Bryndís Snæbjörnsdóttir (PhD) is Professor and MA programme director at the Iceland University of the Arts. Mark Wilson (PhD) is an artist and a Professor in Fine Art at the University of Cumbria, Institute of the Arts, UK. „For the last twenty years, the collaborative artist team, Snæbjörnsdóttir/Wilson, has been practicing and producing in the field of contemporary art on an international stage with projects and exhibitions in the UK, Europe, Australia, and the USA. They have built a reputation, resonant in many fields – in contemporary art, animal studies, human geography, museology, the environmental sciences and more. In this respect, it has been their strategic intent to drive the idea that contemporary art is a significant voice, made possible by the application of unique blends of original methods and cross-disciplinary appropriation.

Bryndís Snæbjörnsdóttir and Mark Wilson are a collaborative art partnership. Their 20-year  interdisciplinary art practice is research-based, exploring issues of history, culture and environment in relation to both humans and non-human species. Working very often in close consultation in the field, with experts including professionals and amateurs, they use their work to test cultural constructs and tropes, and human behaviour in respect of ecologies, extinction, conservation and the environment. With a particular focus in the north, their projects and artworks have nevertheless been commissioned, generated and exhibited internationally and as frequent speakers at conferences worldwide, their works have been widely discussed in texts across many disciplinary fields. In 2019 they received a substantial grant from the Icelandic Research Fund (Rannís) for their project Visitations: polar bears out of place. Their artwork is installation based using variety of media including photography, video, text, drawing, objects and sound.   Bryndís Snæbjörnsdóttir is Professor of Fine Art at the Iceland University of the Arts and Mark Wilson is Professor in Fine Art at the Institute of the Arts, University of Cumbria, UK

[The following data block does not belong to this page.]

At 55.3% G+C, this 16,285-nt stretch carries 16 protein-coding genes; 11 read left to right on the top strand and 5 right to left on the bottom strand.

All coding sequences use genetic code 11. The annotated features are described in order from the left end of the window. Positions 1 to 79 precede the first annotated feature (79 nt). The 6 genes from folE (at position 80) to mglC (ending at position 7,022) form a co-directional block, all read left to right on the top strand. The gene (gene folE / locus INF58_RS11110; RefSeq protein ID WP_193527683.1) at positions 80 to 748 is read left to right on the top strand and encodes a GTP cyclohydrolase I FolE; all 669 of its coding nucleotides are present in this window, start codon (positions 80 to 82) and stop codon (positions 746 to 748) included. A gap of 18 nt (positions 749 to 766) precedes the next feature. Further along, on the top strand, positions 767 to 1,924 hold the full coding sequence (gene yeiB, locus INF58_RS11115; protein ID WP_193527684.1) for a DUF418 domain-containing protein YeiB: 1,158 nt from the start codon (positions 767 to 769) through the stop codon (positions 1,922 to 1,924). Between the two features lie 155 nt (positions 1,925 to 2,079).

Title: Shooting the Messenger II (English) Dauði boðberans II (ísl.)
Medium: Collage: photographs, text, pins, drawing, paper.
Size: 115cm X 195cm X 2
Year: 2021   Snæbjörnsdóttir and Wilson’s 2018 series of works Shooting the Messenger II (2021) takes as its leitmotif, the idea of the unwelcome visitor, arriving at the shores of an island. The visitor’s appearance in this place, though opportune, is not entirely voluntary and certainly not comfortable. In Daniel Defoe’s Robinson Crusoe, Marcus Coates’ Finfolk, Lars von Trier’s Dogville, the protagonist’s appearance, may be seen as the consequence of changed circumstance and possibly a harbinger of other more extreme events to come. Like them, with global warming, looming belatedly but ever more prominently in the media gestalt and so, in public consciousness, the arrival of polar bears in Iceland signifies a pivotal moment, in its potential to trigger either (temporally) new (or historically repetitive) behaviours in the host, with equally far reaching consequences.

In the summer of 2008, two polar bears made respective appearances on the Skaga peninsula, (Skagaströnd) in the north of Iceland, on the 3rd and on the 16th of June. Their arrival, though not at all extraordinary in itself, caused a particularly public reaction and controversy.